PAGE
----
– Bond markets started stronger, improved modestly, and faded in the afternoon
– Tuesday’s closing levels were ultimately defended, but only just
– No significant data or events in play; Technicals and Tradeflows dominated
– Rates fell a bit further into 4-month lows
– Some previously delayed data returns, but nothing earth-shattering
– It’s still better than yesterday in terms of economic data with several reports on tap
– Jobless Claims is probably chief among those, but New Home Sales at 10am has potential as well
– Jobless Claims may be passed over if there are “yeah buts” or simply due to recent volatility
On some levels, yesterday’s trading session could have been frustrating for bond bulls (aka fans of lower rates) due to the late day sell-off. A few lenders repriced for the worse, but most didn’t. Ultimately, prices ended the day in line with the previous close. To put things in perspective, that “previous close” was about half a point higher than any other close in the last four months. To put it in even more perspective, it’s not exactly healthy for rates to fall any more quickly than they already are. Corrections, pauses, retracements, and consolidation all promote sustainability for rallies that hope to see old age.
Whether this one sees old age or not remains to be seen, but for the first time in a long time, the offer is at least on the table. As we’ve discussed, it will probably have a lot to do with the NEXT jobs report that’s only 2 weeks away. In the preceding week, there will be a ton of data and an FOMC Announcement. That data will likely offer course corrections to broader trends, and between now and then, we have today and tomorrow with “some” but not “lots” of important data.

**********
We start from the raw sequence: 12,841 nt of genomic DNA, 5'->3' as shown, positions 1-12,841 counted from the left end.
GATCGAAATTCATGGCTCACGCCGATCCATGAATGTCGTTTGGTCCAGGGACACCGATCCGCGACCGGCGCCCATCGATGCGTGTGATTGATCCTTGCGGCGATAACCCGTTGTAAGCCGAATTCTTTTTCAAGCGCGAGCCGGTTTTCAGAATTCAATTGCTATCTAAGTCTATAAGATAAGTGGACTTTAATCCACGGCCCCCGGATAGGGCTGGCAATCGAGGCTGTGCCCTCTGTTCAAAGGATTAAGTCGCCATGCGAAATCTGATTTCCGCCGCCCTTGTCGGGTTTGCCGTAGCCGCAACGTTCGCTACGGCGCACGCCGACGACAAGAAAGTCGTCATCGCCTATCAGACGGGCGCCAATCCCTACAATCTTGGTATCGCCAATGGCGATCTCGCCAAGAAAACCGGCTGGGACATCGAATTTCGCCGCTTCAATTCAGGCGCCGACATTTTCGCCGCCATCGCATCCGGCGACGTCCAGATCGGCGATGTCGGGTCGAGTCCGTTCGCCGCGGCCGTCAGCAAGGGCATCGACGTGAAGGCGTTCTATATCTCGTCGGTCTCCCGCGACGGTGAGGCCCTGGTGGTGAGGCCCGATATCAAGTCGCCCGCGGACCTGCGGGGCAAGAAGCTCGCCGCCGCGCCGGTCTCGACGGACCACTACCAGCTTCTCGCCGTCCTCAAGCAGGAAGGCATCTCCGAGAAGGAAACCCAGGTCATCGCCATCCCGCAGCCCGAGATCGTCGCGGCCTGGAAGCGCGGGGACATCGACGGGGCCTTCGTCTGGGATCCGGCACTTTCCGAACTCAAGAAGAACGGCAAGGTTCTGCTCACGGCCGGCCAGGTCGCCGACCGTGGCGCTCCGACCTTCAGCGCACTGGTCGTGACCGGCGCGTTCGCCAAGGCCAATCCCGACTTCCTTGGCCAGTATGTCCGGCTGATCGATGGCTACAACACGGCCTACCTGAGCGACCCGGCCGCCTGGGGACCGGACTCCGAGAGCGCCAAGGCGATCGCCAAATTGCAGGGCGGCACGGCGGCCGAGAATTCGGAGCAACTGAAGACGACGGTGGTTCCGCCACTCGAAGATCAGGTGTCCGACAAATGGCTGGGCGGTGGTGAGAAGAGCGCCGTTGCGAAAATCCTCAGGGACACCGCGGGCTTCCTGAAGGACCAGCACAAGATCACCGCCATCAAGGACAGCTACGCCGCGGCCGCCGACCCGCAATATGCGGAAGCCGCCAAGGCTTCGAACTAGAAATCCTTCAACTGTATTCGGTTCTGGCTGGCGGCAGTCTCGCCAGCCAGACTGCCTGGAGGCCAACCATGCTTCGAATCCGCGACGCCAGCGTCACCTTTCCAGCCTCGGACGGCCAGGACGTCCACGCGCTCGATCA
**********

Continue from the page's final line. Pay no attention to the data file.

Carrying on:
Whether or not today’s Jobless Claims data is “important” is open to debate. If the shutdown caused issues, the Labor Dept will likely make a note of it and any zaniness in the numbers will be dismissed. If there is no such note, zaniness in the numbers could still legitimately be dismissed as the series has been volatile in general and market participants would still assume some measure of osmosis from the shutdown into non-government agencies.
Amid the lack of major eye-openers, the technical trading levels continue to be useful. Despite our focus on MBS in general, Treasury charts are better-behaved when it comes to technical analysis, so if spreads between MBS and Treasuries aren’t so divergent as to send mortgage and Treasury rates in opposite directions, something like a 10yr Treasury yield will be more informative. In that regard, yesterday tested the 2.47 inflection point and met with resistance. 2.506 and 2.55 offer more supportive ceilings if yields are moving higher. If we’re rallying, the next major technical target is around 2.42 and would be a fairly big deal (see it in the 3rd chart below).
10yr Treasury yields and selected pivot points.